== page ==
You might be right about SourceTree being slow when there are a lot of untracked files that are not ignored. However I face this issue regularly not because I'm not ignoring files which should be ignored (in fact I'm quite zealous of keeping my working files list clean), but because I sometimes add folders containing many files which I need to commit later - for example vendor JS libraries. Renaming a folder that contains a lot of files that's already committed will also create a long list of working files. So this might actually be a regular use case that isn't actually due to a neglected gitignore file.
That said, I'll keep using the latest version and report back if there's anything noteworthy. Thanks for making such a great Git client and on top of that, releasing it for free.
Hi guys, came here from googling "Sourcetree cpu usage". Mine is very slow now when switching between uncommited & unstaged files. Suggestion: Dont do the file-compare on the UI thread. It seems as if it is happening now (haven't looked at the code). One should be able to quickly select mulitple files in the "Working Copy changes" pane without having to wait for the result of the Diff-view..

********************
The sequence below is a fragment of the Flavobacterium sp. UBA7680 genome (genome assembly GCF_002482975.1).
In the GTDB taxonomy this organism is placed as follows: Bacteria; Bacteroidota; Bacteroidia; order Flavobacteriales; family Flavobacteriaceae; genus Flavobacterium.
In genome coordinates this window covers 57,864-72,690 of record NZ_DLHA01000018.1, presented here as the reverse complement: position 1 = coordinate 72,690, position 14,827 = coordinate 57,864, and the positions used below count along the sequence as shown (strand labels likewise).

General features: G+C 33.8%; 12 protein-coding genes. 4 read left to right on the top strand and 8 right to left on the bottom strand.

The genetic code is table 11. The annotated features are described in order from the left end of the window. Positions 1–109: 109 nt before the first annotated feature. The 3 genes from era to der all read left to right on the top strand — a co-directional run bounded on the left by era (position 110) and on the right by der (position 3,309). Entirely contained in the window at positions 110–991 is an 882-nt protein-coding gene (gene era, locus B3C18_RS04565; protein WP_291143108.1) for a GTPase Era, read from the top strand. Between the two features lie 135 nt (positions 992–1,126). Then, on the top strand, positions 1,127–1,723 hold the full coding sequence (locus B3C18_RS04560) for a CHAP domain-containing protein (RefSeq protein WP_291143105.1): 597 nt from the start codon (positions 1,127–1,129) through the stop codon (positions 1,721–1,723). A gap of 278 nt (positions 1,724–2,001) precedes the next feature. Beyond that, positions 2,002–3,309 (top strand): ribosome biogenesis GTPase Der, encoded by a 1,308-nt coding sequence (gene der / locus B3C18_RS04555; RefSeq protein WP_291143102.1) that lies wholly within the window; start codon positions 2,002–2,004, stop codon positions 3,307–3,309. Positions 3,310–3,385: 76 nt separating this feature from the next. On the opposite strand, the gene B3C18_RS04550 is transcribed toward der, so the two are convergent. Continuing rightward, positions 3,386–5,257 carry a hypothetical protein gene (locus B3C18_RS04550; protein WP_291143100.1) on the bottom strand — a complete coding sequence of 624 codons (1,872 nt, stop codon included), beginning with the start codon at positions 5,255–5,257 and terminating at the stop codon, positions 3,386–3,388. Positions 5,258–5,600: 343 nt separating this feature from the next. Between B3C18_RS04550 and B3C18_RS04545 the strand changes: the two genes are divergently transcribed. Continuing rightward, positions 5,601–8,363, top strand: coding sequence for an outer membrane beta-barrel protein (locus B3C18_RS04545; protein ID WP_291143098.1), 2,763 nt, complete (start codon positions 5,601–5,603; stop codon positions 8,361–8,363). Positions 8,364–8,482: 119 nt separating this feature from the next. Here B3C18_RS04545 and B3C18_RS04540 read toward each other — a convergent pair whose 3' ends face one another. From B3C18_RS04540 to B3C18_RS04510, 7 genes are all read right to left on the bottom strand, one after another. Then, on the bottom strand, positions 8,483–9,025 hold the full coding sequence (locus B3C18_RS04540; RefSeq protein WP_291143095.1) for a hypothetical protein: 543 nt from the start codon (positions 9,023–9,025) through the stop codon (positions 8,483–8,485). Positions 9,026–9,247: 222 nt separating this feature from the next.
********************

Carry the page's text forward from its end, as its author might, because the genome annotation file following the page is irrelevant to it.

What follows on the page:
That said... Why are you guys talking about v1.5+? Isn't the latest verson as of Jan 23 2014 v1.3.3?
This thread is about the Mac version, hence the version numbers.
We definitely don't do the file compare on the UI thread, we're very careful when it comes to this and lots of testing is involved. It's a relatively obvious thing to perform actions like this on background threads.
We'd need more details to diagnose your issue. If the diff's are big, or lots of files are selected this is usually a result of Git taking a long time to respond.
Hi, I am Takeshi.
This is my first post here. I want to introduce my case.
My colleagues use sourcetree on win 7 and win 8 and these are too slow.
I tried to solve it with information you provided here.
But I found another aspect ot this problem.
My colleagues are using trendmicro's "buisiness security" which is japanese trendmicro's solution and I don't know the name in another country.
When I stop the trendmicro's process from task manager, sourcetree become much faster.CPU utlization got small too.
And then I change the configuration of trendmicro's unti-virus software to exclude the working tree from monitoring, the result is same as stopping process.
Ofcource, here is risk that we cannot find virus from files while git pull from other remote repository, take care.
Supported Platforms macOS Sourcetree has a lot to offer and, like many developer tools, finding and using it all can be a challenge, especially for a new user. Everyone might not love ...